Blacknight enters the home broadband market in Ireland

22 Feb 2021

Image: © alpegor/

The web hosting company has also developed a reseller platform that will enable regional IT companies to sell broadband.

Having provided fibre broadband to business customers in Carlow and Kilkenny for several years, web hosting company Blacknight is now entering the national broadband market, offering its service to both business and residential customers around Ireland.

The Carlow company expanded its website and online retail offerings last year due to the Covid-19 pandemic. Now, Blacknight CEO Michele Neylon said expanding its broadband offering into the home market made sense as many people are now working from home.

“Historically, we’ve focused on the business market and we’ve provided business fibre in Carlow and Kilkenny for several years. We also provide wireless internet in rural Carlow. But the events of the past year have softened the distinction between home and business,” he said.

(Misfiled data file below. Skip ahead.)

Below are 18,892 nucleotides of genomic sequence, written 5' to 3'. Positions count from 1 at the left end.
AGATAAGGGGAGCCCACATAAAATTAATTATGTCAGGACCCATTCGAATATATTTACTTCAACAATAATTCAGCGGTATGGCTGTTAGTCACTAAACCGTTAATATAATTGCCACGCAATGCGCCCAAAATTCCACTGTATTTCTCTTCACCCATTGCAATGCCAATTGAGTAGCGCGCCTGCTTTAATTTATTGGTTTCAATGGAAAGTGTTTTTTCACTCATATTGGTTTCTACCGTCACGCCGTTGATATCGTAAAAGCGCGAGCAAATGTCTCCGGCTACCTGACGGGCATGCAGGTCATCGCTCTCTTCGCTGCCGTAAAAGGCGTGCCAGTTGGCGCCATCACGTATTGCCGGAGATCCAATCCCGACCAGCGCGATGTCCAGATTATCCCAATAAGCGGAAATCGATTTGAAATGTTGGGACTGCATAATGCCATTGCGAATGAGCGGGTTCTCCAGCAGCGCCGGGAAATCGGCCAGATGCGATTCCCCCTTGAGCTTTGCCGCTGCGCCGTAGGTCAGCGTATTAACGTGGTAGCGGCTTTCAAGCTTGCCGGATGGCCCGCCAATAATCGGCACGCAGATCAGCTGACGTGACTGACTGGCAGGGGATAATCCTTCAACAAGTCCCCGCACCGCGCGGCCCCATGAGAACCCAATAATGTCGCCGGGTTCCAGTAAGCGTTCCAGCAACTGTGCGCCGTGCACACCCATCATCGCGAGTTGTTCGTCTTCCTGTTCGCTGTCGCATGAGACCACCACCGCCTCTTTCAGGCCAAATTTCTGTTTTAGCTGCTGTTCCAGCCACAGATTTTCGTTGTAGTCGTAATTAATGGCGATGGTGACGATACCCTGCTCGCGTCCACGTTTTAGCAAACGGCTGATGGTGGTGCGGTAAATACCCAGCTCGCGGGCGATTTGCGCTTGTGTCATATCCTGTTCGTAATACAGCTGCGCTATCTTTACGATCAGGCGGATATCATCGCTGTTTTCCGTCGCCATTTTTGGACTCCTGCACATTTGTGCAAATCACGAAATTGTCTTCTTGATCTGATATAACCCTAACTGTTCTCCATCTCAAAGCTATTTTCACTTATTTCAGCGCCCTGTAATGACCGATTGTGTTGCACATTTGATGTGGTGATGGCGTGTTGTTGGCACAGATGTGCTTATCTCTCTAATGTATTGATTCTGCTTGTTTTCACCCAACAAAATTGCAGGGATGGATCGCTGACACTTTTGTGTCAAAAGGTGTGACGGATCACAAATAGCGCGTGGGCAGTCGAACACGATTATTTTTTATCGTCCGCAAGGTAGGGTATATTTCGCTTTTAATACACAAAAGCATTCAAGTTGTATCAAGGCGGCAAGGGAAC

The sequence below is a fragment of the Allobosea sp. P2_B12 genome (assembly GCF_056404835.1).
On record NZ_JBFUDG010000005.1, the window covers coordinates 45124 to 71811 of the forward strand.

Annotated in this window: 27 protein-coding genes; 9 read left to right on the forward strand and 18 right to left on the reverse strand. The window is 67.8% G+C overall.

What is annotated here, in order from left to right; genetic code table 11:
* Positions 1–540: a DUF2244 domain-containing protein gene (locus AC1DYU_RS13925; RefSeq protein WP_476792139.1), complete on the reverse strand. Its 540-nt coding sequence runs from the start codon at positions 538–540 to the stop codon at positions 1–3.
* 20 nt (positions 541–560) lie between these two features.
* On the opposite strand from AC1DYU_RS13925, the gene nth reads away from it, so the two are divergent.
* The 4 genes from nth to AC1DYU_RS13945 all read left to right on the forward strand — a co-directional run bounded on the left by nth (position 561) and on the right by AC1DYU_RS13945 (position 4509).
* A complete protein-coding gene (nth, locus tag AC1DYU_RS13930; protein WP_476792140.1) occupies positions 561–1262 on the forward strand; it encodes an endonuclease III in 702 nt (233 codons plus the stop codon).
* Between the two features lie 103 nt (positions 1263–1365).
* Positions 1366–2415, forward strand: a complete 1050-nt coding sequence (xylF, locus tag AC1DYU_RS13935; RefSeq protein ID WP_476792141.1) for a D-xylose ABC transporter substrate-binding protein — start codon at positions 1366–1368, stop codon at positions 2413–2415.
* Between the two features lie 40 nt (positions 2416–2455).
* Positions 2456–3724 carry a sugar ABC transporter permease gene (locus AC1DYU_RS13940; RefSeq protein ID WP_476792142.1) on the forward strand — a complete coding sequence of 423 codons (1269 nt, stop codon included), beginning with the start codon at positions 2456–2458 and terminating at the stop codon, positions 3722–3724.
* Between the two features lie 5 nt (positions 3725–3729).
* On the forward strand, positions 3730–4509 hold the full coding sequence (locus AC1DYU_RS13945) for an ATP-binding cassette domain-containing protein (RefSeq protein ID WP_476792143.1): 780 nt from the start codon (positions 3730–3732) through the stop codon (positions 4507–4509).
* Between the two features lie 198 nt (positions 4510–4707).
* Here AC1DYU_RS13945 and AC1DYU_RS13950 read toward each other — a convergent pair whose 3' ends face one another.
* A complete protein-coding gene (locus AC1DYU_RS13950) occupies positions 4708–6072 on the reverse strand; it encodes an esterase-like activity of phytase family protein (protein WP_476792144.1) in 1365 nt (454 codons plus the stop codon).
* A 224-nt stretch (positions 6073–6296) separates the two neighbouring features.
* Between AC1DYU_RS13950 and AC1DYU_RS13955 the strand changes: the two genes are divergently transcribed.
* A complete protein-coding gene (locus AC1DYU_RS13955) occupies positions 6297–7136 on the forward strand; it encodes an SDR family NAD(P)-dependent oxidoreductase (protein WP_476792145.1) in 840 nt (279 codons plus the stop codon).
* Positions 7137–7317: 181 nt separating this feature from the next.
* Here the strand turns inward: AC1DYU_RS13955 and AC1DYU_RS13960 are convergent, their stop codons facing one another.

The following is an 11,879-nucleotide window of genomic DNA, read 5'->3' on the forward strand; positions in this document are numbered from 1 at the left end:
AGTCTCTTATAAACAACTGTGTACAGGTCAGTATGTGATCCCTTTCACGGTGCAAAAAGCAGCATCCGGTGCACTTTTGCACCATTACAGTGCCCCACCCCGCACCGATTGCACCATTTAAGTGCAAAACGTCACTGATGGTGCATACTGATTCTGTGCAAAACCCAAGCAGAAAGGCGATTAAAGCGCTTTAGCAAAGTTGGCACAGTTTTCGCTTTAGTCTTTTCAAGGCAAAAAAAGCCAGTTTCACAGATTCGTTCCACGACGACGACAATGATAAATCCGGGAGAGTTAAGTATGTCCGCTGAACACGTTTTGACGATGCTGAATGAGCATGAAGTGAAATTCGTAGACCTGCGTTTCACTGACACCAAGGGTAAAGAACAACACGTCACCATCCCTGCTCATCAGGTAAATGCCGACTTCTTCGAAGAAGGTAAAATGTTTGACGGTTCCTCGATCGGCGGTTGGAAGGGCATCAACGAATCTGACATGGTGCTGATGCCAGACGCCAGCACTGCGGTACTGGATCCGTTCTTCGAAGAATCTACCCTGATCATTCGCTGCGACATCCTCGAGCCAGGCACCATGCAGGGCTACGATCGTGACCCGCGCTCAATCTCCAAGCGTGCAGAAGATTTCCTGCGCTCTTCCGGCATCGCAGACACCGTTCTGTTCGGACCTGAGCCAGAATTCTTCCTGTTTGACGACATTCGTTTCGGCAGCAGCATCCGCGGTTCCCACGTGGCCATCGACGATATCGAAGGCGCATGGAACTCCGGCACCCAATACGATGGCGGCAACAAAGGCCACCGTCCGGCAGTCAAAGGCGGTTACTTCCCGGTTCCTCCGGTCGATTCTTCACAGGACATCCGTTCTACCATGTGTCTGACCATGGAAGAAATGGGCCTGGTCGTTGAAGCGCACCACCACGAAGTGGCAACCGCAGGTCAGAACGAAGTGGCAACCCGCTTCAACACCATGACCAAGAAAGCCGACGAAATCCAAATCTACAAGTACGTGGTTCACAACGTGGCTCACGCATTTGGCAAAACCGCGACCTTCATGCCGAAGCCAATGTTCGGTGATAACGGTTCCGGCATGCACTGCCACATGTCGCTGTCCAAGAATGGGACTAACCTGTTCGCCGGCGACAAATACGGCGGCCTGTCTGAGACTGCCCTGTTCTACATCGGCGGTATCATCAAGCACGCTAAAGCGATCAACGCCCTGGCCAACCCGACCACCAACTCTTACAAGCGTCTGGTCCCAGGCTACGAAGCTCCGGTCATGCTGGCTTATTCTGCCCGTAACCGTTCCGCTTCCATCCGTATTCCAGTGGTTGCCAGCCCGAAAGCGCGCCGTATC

“As we welcomed new customers and introduced new products for websites and online retail, it was clear to us that companies need to connect their staff as well as reach their customers.”

Blacknight said it is offering fibre broadband at speeds of up to 1Gbps for home and business users, working with infrastructure providers including Siro and Eir.

Larger enterprises can avail of dedicated internet access at speeds up to 10Gbps, with point-to-point connections between multiple sites, or directly into Blacknight’s data centre locations in Carlow and Dublin. There they can access co-located services, and avail of IP transit connectivity with major internet hubs.

The company has also developed a dedicated broadband reseller portal, aimed at getting regional IT companies up and running as an internet service provider.

Neylon said the company’s strategy over the last number of years has been to expand into offering a full suite of internet services to SMEs. “Small businesses don’t have the resources to employ an IT department. It makes sense to outsource these functions, preferably to a single supplier who understands their needs,” he said.

“As a web host, we’ve built our reputation on customer service and the fact that we’ve got real people at the end of the phone line. Our experience shows that SMEs, in particular, value this kind of service.”

Jenny Darmody is the editor of Silicon Republic